• After you’ve run it through on 0 for 5-6 times, adjust the thickness to the next setting (so, 1), and run the sheet of pasta through (no more folding). Adjust down (to two) once more and repeat. (You want about ⅛" thick so adjust accordingly if you machine is different). Place under a damp cloth or paper towel.
  • Repeat with remaining dough balls, keeping everything under damp towels so they don't dry out.
  • With a rolling pin: If you don't have a pasta machine, you can achieve similar results with just a rolling pin. I'd still recommend diving the dough into two or four equal pieces. Using as little flour as possible, roll out to about ⅛" thick. Remember to keep everything under damp towels so they don't dry out.

Assemble the pierogies

  • Select one piece of dough and cut out using a 3-4” glass or bowl (we used a 3.25" cocktail shaker). Cover dough circles with a towel so they don't dry out. (It’s easiest if one person rolls & cuts the dough and another person fills & boils them.)
  • Fill dough with tablespoon-ish size scoops of the potato or parsnip mixture. Pinch dough very tightly along edges to seal (or use a pierogi press — we have these and they’re the best!). If dough has trouble sticking together, wet edges lightly with water to help. Place pierogies — you guessed it — under a damp towel.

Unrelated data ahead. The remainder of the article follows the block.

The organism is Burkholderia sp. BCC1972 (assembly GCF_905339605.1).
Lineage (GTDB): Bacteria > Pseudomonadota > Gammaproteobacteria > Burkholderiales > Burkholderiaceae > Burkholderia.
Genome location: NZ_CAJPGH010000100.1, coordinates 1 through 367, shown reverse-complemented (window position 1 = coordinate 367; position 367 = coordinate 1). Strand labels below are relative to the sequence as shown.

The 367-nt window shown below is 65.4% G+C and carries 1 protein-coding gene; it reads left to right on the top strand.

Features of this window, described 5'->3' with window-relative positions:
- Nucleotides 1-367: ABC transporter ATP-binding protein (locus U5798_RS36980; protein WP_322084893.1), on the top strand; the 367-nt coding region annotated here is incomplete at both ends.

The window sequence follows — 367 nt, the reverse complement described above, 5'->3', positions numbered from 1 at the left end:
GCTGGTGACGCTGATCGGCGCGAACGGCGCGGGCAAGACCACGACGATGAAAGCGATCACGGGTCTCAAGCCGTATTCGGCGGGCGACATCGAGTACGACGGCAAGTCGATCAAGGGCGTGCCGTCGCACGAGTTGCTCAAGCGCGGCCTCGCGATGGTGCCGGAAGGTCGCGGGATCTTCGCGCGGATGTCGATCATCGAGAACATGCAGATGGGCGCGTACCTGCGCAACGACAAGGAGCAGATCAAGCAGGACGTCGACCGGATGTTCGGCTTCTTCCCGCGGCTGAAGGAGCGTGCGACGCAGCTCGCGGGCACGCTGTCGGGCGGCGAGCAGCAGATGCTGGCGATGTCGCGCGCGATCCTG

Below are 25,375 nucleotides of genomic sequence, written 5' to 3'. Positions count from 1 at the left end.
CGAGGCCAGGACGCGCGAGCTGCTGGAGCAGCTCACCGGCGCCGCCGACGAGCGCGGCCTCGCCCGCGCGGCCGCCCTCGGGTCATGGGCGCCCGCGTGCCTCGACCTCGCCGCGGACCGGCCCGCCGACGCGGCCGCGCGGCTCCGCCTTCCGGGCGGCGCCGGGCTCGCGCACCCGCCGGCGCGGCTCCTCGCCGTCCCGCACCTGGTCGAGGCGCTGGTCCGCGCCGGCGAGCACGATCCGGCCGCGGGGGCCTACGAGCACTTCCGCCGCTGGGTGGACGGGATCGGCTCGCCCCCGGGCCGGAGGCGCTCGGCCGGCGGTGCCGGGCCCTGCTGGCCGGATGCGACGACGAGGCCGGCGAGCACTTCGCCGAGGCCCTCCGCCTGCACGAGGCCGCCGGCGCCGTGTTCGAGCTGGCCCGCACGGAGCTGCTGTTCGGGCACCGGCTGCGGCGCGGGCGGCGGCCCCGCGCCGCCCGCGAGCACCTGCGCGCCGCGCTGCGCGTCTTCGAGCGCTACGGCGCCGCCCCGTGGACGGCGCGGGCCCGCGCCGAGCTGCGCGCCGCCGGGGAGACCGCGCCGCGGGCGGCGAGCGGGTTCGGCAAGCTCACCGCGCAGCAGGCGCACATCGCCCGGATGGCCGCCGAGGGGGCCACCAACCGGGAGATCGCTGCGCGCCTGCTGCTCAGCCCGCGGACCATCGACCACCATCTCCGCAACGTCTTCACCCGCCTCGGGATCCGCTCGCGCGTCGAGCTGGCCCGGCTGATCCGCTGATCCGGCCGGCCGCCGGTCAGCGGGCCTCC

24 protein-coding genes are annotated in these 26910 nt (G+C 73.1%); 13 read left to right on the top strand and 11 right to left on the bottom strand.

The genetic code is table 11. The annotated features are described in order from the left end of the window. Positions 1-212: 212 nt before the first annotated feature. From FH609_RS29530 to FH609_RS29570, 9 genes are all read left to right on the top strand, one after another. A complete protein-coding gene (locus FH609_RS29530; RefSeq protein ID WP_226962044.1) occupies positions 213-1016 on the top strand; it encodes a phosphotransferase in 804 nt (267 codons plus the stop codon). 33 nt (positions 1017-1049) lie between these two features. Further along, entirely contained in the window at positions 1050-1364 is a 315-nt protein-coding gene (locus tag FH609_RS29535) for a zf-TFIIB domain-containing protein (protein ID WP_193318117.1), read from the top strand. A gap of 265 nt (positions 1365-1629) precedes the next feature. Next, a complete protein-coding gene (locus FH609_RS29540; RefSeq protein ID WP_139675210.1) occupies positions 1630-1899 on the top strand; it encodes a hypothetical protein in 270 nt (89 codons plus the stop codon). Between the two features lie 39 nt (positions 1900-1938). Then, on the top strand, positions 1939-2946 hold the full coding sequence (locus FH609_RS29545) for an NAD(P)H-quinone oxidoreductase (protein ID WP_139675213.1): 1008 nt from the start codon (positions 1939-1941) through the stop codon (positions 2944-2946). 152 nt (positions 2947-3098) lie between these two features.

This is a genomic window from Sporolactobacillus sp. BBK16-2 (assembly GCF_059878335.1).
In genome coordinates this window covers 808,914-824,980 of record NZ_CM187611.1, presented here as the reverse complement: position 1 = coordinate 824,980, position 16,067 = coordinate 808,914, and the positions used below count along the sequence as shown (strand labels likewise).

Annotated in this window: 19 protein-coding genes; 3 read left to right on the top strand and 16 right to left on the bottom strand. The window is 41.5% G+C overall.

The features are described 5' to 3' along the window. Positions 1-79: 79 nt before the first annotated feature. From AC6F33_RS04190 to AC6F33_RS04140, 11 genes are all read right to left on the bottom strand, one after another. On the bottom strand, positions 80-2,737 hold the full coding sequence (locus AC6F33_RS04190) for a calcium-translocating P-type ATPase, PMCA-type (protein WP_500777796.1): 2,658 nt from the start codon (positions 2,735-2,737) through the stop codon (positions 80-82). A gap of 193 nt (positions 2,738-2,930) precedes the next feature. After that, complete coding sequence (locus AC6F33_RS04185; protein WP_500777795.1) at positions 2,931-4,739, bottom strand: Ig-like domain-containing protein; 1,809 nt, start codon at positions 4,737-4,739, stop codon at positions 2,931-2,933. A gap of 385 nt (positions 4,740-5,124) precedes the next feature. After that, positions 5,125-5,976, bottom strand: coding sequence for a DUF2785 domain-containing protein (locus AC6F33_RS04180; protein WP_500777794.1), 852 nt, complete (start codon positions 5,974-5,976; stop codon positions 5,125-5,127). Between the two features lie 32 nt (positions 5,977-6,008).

• Bring a large pot of water to a boil. Cut several pieces of parchment or wax paper (or aluminum foil) to place boiled pierogies. When water has started to boil, reduce to a gentle roll, about medium heat, and add some oil. Gently add pierogies and cook until they float to the top; remove with a slotted spoon to the wax paper. (At this point, you can wrap the pierogies in wax, making sure they aren’t touching, and refrigerate or freeze in ziplog bags.)
  • Heat oil or butter (I like a mixture of both) in a pan over medium-high heat. Smash a garlic clove and cut an onion into large pieces; add to pan and sauté until translucent. Remove from pan (the FODMAPs in onion & garlic are not oil soluble.) Add pierogies to pan in batches and cook until browned on each side.
  • Serve warm and top with salt. Some non-Slovaks (my dad) eat them with sour cream. If you do, I won’t tell my nanna. Enjoy! Pierogies keep for several days in the refrigerator.